Aiming to capture a bigger share of the burgeoning business, Chase Manhattan Corp. has expanded its managed fund group to handle derivatives investments for sophisticated investors.
Bank executives said they will expand fund management in listed commodities and foreign exchange related products for 14 funds that specialize in futures contract investing.
Interest in commodities and foreign exchange among investors hoping to profit from market volatility and a rise in prices has grown sharply since the downturn in the bond and equity markets began earlier this year.
J. Anthony Wallace, senior vice president in charge of Chase's managed fund group, said the bank expects to more than triple its pool of futures investments to $1 billion within three to five years.
"The managed futures trading industry is mushrooming," Mr. Wallace said. "People are looking at other asset classes since they've started to feel that the excellent returns from fixedincome and equities are not repeatable over the next few years."
The pool was set up five years ago and is one of the few units Chase retained after it sold off its institutional money management business to Union Bank of Switzerland in 1991.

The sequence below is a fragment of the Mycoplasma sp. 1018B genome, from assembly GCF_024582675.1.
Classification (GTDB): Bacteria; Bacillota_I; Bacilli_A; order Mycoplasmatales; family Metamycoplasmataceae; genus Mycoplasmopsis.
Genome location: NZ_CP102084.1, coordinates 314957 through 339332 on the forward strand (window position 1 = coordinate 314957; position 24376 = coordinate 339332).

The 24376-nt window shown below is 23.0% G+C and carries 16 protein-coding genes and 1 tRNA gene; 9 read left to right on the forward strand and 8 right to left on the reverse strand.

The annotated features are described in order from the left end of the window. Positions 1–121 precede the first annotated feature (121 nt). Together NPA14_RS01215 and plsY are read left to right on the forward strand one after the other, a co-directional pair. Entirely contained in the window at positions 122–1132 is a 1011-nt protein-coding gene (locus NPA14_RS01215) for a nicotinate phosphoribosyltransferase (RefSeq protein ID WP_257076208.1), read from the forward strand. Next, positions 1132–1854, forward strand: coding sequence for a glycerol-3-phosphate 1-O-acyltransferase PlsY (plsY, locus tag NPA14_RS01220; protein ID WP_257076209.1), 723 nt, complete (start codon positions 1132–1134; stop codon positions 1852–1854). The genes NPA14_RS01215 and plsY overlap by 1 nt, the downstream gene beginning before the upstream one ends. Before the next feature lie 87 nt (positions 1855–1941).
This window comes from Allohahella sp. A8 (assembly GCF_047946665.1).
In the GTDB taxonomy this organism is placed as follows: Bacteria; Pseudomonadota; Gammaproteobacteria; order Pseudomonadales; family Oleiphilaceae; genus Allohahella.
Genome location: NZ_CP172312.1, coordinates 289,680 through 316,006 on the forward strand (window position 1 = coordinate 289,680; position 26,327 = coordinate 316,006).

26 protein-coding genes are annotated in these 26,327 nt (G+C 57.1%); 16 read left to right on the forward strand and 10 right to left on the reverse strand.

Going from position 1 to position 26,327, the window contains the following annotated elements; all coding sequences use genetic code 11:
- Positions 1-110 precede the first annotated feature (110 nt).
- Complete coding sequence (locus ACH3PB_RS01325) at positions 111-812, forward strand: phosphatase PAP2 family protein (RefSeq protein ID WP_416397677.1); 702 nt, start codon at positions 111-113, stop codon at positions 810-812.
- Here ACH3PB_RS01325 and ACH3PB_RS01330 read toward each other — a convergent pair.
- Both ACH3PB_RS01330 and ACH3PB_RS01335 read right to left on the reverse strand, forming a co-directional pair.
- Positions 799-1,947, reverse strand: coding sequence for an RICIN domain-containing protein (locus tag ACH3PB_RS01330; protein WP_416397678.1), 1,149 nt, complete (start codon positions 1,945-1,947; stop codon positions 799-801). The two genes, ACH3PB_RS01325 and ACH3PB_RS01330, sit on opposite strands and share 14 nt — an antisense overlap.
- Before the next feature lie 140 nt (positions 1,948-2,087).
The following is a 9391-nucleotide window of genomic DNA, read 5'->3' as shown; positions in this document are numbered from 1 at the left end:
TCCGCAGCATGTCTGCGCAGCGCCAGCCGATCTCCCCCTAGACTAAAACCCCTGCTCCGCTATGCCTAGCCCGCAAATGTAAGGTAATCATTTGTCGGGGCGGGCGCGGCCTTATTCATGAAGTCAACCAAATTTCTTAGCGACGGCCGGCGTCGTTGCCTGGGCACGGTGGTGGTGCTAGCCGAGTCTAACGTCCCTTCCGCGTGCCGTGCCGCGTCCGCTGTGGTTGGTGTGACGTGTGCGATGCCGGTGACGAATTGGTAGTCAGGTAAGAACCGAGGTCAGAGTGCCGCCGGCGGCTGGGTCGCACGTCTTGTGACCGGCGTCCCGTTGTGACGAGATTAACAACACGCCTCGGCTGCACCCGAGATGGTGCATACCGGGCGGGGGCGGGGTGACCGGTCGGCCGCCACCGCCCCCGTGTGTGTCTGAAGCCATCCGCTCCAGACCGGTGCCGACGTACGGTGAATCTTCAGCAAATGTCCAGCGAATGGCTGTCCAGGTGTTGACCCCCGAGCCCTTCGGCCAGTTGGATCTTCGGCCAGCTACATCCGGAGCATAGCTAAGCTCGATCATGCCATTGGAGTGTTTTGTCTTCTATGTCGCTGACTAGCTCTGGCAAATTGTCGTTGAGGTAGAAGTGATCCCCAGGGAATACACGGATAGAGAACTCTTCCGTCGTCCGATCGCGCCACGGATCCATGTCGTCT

The funds, with more than $300 million, are traded daily and posted a 7% composite return since the start of the year, according to a spokesman for the bank. Mr. Wallace estimated that managed funds, or funds specializing in future contracts, now total around $32 billion globally. Six of the Chase funds are managed on behalf of Japanese institutional investors, including securities firms and consumer finance groups. The remainder are managed for U.S. employee retirement groups and international private banking clients. The Chase funds guarantee a return on principal by buying zero coupon U.S. government bonds at a discount and using the balance for trading. The trading is managed from outside the bank, with Chase providing settlement services.